Hi Cez! I love the high-concept worldbuildng, it's a great hook for MG. I do agree that your protag is likely too young. If you're determined that 8 is the only/best age, then totally against all usual advice for this genre, I would recommend trying the query without her age. It might keep a few agents from deleting in knee-jerk response.
Thank you, everyone, for your suggestions. Here is Number 4:
In the town of Humming where ninety-nine out of every hundred people are born blind
, but with beautiful voices, eight-year-old Lark is the odd one out. Born with sight but no voice, she is ignored and despised for her muteness, which is believed to bring bad luck.
To survive, she catches and sells songbirds, which are coveted
not only for their songs, but (People IRL covet birds for their song, so the important bit is the wishes) for their wishes. Each kind of bird carries a different wish: , (colon here, since it's introducing a list) robins are for health, bluebirds for laughter, thrushes for courage, and blackbirds for luck.
Only a nightingale can grant any wish under the sun,
a nightingale, and Lark has been looking for one all her life. If she catches it, she’ll be able to wish a voice for herself and enter the yearly Feast of Song, where everyone in Humming competes for the title of Nightingale. (What advantages, above and beyond no longer being outcast, does the Nightingale title give her? Right now we don't know the stakes, because we don't know what being Nightingale means.)
So when Lark hears a nightingale’s call in the forest, she risks hunting at night, running from wolves, and even trespassing in another hunter’s territory to catch the wish.
(in most queries, this is where the "if she can't catch the nightingale, _bad thing_ will happen" goes, to end with punchy stakes. See my note below.)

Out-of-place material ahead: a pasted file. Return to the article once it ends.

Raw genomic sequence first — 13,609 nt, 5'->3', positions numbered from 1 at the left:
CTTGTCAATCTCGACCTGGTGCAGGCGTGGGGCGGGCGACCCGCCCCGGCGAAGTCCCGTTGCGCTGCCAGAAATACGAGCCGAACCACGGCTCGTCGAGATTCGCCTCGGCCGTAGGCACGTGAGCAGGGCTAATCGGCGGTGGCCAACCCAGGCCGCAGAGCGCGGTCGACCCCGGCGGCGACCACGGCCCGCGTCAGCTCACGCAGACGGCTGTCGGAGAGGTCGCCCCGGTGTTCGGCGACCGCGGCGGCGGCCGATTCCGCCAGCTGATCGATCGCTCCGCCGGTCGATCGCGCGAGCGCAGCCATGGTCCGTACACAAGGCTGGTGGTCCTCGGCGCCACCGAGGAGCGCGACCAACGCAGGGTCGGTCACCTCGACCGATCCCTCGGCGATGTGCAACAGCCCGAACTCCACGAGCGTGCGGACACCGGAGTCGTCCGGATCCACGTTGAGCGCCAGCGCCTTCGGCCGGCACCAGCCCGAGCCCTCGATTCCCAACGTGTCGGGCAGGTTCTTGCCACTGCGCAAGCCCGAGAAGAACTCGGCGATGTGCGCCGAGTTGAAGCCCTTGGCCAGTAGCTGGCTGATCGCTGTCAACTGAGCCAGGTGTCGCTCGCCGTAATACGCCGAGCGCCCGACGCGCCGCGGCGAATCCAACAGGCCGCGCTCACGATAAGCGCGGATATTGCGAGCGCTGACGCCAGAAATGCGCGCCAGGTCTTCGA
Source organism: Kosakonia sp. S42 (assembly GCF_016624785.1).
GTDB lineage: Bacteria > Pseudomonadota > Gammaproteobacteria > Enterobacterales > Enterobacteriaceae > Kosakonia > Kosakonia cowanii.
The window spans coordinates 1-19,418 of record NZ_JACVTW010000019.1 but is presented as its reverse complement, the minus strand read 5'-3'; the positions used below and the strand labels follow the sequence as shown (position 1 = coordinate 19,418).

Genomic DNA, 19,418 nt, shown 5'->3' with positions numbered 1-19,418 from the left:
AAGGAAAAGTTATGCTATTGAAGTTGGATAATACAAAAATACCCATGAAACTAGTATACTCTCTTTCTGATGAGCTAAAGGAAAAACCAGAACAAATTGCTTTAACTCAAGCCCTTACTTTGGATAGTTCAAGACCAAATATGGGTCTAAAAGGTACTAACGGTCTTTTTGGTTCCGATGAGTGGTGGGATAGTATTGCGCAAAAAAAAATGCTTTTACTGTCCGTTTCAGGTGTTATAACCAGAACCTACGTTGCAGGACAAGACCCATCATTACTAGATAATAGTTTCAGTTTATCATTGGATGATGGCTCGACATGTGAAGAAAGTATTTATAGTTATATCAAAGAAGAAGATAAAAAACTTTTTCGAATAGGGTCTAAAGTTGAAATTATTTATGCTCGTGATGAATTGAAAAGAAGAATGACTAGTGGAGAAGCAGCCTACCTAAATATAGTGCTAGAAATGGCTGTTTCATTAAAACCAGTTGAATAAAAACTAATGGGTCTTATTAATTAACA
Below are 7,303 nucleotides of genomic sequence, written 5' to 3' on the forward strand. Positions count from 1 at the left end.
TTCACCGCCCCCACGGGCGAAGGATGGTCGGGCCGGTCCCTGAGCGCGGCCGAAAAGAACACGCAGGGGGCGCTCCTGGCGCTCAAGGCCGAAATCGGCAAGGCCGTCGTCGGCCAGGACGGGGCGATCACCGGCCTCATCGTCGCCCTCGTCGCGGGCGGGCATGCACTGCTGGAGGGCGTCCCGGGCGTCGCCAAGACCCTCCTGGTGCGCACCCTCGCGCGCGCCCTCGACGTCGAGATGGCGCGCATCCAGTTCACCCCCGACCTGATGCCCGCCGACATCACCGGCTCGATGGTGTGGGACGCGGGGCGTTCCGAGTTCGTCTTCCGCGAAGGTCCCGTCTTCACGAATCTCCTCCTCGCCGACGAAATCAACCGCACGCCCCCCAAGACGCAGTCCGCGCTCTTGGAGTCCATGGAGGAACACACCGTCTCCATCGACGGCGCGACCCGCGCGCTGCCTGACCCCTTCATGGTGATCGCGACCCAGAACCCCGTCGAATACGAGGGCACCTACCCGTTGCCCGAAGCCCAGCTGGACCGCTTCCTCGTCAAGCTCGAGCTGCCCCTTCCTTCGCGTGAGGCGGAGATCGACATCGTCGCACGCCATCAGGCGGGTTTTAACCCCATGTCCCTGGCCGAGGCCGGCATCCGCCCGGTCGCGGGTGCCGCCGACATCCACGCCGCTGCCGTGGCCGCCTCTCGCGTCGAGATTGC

But when a hunt goes wrong and Lark stumbles upon a hidden grave and an old diary, she starts unravelling a mystery about Humming’s past, about a mute child, and about a nightingale’s wish that changed history.
Clue by clue, Lark discovers all wishes come with a prince, and she has to decide just how far she is willing to go to get a voice.
WISH UPON A BIRD is a MG fantasy novel complete at 60 000 words.
Okay, so. My crits for the first part of the query stand. But I seriously urge you to consider doing a draft with an entirely different focus. Right now there's a lot of setup that makes the world intriguing, but the mystery introduced at the very end of the query totally changes the book's focus.
At the moment, the first four paragraphs indicate that the novel's primary conflict is finding a nightingale and gaining a voice & acceptance in the community.
The last two paragraphs indicate that the novel's primary conflict is a secret hidden in her town, which will change her life and her community.
This is what has me most confused. What is Lark's single, primary goal? Which conflict--wanting a voice and acceptance, or unraveling the mystery--drives the book's plot?
As someone with a complicated plot, I completely understand how frustrating it can be to try to distill in so few words, while also being specific and interesting. But right now, I feel like an agent might take a pass because of the unfocused nature of the query, and this sounds so interesting that I don't want that to happen! A mute MG protag would be great, and the wishing birds are classic whimsical kidlit.
SO. If I were to rewrite the query for the mystery plot, the beginning might look something like this:
In the town of Humming where ninety-nine out of every hundred people are born blind but with beautiful voices, eight-year-old Lark is the odd one out. Born with sight but no voice, she is ignored and despised for her muteness, which is believed to bring bad luck.
The only way to gain a voice is to catch a nightingale, the one songbird that can grant any wish. So when Lark hears a nightingale’s call in the forest, she risks hunting at night to catch it. But when Lark stumbles upon a hidden grave and an old diary, she starts unravelling a mystery about Humming’s past.
Third paragraph more of this: The diary reveals X about a mute child, and about a nightingale’s wish that changed history. Plus other things you know and I don't, and then the kicker for this mystery.
This version obviously condenses A LOT, but that feels necessary to me to get to the mystery. Have juuuuust enough worldbuilding to be intriguing, and let the agent discover the rest in your synopsis/pages.
I hope that helps! Good luck!